"A wonderfully original and ambitious novel," the editors at Random House write of The Ferret's Tale. Strangely, this sentiment appeared in a rejection letter.---
This praise and others line the press release that accompanied former SFR Editor Robert Mayer's new book. In writing school, the teachers often told us to retain our rejection letters as something akin to a literary martyr's cross. But the compliments lavished on Mayer's novel speak to the state of the publishing industry and its readership as well. Publishers found the novel to be original and insightful, yet doubted it would have much of a readership.
The Ferret's Tale—which ultimately found a home with Combustoica, a label of About Comics in California—follows Cleo the ferret, a rambunctious and appropriately mischievous narrator, from her birth on a ferret farm to her time in a pet shop and to the family whose dysfunction makes up the bulk of the story's driving force.
Cleo's perspective is our readers' pleasure, simultaneously looking up (literally) and looking down (figuratively) at
everything that occupies her world. A boot towering above Cleo is a wonder of exploration and discovery, but she loses interest just as quickly, and each passing novelty is just a faded dream of her ferret's deficit attention.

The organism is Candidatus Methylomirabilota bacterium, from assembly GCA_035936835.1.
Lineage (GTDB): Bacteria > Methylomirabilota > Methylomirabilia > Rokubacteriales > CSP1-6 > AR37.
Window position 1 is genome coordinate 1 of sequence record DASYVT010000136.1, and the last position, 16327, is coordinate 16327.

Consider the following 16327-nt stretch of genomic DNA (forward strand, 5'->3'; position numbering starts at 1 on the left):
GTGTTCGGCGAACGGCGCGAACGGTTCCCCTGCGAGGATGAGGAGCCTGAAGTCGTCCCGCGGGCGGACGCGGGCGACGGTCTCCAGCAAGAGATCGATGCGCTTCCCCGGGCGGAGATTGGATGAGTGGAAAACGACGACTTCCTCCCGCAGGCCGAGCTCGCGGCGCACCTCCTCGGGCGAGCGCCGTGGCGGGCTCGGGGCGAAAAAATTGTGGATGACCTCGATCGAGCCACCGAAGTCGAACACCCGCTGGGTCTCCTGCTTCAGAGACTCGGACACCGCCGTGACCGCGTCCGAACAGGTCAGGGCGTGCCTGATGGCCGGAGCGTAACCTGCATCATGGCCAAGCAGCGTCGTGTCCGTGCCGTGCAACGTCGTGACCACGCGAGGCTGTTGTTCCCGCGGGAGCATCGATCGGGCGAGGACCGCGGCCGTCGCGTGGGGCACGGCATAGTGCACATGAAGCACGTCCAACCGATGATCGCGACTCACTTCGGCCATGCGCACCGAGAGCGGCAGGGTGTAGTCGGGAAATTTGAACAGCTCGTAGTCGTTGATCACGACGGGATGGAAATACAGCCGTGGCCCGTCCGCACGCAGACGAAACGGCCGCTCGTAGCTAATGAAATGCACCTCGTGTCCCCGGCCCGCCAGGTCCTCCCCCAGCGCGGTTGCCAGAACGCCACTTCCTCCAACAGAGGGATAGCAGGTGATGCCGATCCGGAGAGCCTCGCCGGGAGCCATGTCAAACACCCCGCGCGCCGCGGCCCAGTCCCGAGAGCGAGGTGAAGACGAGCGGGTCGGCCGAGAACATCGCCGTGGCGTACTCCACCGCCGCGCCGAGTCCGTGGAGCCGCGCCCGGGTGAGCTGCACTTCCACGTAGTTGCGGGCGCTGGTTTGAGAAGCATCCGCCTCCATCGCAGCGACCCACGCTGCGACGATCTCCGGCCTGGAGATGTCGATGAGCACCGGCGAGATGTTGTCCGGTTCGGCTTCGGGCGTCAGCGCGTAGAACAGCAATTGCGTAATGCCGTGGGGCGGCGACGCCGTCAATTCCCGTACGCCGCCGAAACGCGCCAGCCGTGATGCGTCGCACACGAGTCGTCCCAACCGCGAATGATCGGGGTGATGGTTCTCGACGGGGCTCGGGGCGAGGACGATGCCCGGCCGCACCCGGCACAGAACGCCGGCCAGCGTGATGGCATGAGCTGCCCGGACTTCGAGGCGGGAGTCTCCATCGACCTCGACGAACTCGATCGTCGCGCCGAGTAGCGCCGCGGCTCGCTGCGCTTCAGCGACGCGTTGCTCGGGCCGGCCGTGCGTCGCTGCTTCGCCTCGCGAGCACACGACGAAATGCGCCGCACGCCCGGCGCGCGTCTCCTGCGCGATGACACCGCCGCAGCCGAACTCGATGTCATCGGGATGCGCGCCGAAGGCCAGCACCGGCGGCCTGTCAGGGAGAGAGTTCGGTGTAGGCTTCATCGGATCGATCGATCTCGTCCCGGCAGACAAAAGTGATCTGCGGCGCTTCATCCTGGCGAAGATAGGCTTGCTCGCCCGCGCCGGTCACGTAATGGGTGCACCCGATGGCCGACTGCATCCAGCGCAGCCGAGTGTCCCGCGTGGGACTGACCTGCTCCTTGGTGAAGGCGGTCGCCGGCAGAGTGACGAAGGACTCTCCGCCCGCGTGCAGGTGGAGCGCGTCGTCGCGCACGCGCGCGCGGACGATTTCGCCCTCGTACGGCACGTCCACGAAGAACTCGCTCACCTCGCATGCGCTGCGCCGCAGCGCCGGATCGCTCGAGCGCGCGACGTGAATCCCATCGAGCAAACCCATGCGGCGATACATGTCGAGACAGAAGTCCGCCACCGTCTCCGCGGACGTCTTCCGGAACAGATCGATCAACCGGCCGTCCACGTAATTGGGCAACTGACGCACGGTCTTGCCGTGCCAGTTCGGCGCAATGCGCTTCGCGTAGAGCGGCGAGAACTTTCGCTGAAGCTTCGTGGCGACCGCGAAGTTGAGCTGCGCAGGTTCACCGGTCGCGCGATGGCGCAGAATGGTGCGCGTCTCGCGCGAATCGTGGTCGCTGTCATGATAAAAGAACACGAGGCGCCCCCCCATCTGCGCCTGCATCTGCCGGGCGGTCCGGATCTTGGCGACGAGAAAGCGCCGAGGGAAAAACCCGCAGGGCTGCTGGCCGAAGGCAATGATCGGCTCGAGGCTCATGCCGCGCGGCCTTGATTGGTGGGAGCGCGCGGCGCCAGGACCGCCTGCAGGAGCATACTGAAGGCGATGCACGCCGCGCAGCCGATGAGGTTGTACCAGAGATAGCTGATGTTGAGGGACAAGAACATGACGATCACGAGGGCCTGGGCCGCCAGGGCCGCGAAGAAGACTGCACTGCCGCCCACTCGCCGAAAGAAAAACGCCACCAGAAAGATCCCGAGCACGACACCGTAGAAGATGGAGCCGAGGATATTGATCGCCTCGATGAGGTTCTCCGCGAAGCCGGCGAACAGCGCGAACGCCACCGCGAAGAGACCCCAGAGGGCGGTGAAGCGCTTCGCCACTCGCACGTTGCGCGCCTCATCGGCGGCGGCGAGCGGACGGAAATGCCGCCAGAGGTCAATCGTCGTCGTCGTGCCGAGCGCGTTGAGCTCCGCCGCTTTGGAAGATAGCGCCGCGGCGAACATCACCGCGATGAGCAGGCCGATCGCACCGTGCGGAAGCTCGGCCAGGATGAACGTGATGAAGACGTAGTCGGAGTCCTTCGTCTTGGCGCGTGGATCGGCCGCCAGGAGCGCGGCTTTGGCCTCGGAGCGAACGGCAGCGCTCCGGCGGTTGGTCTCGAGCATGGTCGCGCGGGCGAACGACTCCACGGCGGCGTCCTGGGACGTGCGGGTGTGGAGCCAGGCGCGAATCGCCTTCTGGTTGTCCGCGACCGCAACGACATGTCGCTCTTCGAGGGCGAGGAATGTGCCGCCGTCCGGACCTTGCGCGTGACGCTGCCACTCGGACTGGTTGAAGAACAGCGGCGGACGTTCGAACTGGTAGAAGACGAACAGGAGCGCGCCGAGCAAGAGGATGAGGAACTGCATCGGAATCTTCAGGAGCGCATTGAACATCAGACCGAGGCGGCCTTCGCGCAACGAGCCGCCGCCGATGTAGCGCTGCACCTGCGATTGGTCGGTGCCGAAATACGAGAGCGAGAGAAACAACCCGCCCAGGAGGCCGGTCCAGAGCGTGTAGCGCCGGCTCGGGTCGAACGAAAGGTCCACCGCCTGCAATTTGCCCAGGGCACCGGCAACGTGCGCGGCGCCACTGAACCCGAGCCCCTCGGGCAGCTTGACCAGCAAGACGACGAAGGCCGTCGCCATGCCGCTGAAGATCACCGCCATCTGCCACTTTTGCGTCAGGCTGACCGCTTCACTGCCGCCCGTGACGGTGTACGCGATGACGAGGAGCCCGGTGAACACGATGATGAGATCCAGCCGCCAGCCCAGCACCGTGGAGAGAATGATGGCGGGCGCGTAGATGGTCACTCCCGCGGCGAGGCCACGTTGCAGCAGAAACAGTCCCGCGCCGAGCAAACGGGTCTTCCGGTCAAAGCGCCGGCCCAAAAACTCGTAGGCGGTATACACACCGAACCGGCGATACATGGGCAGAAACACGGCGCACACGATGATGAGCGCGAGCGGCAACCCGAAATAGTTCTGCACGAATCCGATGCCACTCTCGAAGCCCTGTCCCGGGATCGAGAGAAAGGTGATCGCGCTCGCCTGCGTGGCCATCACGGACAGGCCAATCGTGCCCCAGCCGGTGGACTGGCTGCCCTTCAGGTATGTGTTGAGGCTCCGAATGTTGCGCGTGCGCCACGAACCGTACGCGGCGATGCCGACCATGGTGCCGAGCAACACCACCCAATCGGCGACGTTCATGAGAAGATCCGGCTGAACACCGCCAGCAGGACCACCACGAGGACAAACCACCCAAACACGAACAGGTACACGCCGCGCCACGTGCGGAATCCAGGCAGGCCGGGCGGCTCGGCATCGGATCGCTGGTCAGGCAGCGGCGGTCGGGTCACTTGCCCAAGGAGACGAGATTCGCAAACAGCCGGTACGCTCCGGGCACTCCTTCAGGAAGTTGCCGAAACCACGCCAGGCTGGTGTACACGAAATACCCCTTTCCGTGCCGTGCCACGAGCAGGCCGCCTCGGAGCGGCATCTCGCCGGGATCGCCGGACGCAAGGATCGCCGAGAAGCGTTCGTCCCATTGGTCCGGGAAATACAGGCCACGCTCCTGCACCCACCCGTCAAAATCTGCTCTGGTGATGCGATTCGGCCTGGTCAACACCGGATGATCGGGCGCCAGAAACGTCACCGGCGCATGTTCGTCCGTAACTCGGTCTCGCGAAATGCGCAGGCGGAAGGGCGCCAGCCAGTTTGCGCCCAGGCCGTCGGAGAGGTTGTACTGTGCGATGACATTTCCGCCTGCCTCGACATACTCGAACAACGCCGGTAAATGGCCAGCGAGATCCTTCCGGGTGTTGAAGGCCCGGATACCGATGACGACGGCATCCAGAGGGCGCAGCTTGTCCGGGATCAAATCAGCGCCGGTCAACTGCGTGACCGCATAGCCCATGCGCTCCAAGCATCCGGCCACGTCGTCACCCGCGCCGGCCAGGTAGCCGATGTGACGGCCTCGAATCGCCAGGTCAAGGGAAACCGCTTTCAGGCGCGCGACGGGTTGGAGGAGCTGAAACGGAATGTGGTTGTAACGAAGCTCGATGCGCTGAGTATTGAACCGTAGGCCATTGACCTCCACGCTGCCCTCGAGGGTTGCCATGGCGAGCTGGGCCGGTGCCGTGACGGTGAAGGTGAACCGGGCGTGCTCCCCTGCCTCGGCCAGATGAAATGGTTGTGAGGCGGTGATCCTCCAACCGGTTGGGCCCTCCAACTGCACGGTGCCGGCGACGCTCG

Except one: the people. Cleo's relationship with the family makes up the largest singular interest of the book. Vain and inquisitive, the ferret comments on her own cuteness and irresistibility, while simultaneously expressing quiet bemusement at her status as pet. She is wise, however, beyond her status, which is necessary in this case for her narration to hold the reader's attention. Yet at times, the gap between what she needs to know for the reader's sake and what she can't know for the story's sake borders on the hokey. Still, it is a small criticism at best.
The language is lush and tactile, seemingly entangling the reader with Cleo's movements as her long, ferret's body romps through her explorations. The occasional subplots—wherein the reader is transported from Cleo's world to the perspective of a cell in the head of a lantern fish or an aphid under attack from ladybugs preparing to die—are strange and tangential, yet all are beautifully told.